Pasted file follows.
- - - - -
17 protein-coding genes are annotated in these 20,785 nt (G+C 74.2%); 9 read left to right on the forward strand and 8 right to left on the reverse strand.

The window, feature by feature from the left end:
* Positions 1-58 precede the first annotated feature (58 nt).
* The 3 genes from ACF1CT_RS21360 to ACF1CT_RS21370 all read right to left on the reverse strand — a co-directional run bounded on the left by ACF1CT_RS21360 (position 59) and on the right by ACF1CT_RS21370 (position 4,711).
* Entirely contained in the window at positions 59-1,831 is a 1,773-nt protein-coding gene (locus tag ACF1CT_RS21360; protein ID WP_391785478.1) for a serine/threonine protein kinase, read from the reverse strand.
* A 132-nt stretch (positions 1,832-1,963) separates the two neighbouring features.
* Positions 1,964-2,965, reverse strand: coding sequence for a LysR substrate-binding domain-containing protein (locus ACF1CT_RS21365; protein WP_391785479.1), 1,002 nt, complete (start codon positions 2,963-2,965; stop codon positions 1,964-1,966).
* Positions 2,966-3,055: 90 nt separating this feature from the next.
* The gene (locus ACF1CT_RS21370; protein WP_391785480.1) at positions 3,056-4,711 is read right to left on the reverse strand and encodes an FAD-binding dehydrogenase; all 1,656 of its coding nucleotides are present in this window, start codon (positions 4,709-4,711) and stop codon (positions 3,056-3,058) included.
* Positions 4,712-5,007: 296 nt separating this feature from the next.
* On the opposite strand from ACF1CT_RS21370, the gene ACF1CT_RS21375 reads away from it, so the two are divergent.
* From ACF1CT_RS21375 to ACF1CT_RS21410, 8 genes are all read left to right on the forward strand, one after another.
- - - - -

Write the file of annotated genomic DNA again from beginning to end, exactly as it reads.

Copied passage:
17 protein-coding genes are annotated in these 20,785 nt (G+C 74.2%); 9 read left to right on the forward strand and 8 right to left on the reverse strand.

The window, feature by feature from the left end:
* Positions 1-58 precede the first annotated feature (58 nt).
* The 3 genes from ACF1CT_RS21360 to ACF1CT_RS21370 all read right to left on the reverse strand — a co-directional run bounded on the left by ACF1CT_RS21360 (position 59) and on the right by ACF1CT_RS21370 (position 4,711).
* Entirely contained in the window at positions 59-1,831 is a 1,773-nt protein-coding gene (locus tag ACF1CT_RS21360; protein ID WP_391785478.1) for a serine/threonine protein kinase, read from the reverse strand.
* A 132-nt stretch (positions 1,832-1,963) separates the two neighbouring features.
* Positions 1,964-2,965, reverse strand: coding sequence for a LysR substrate-binding domain-containing protein (locus ACF1CT_RS21365; protein WP_391785479.1), 1,002 nt, complete (start codon positions 2,963-2,965; stop codon positions 1,964-1,966).
* Positions 2,966-3,055: 90 nt separating this feature from the next.
* The gene (locus ACF1CT_RS21370; protein WP_391785480.1) at positions 3,056-4,711 is read right to left on the reverse strand and encodes an FAD-binding dehydrogenase; all 1,656 of its coding nucleotides are present in this window, start codon (positions 4,709-4,711) and stop codon (positions 3,056-3,058) included.
* Positions 4,712-5,007: 296 nt separating this feature from the next.
* On the opposite strand from ACF1CT_RS21370, the gene ACF1CT_RS21375 reads away from it, so the two are divergent.
* From ACF1CT_RS21375 to ACF1CT_RS21410, 8 genes are all read left to right on the forward strand, one after another.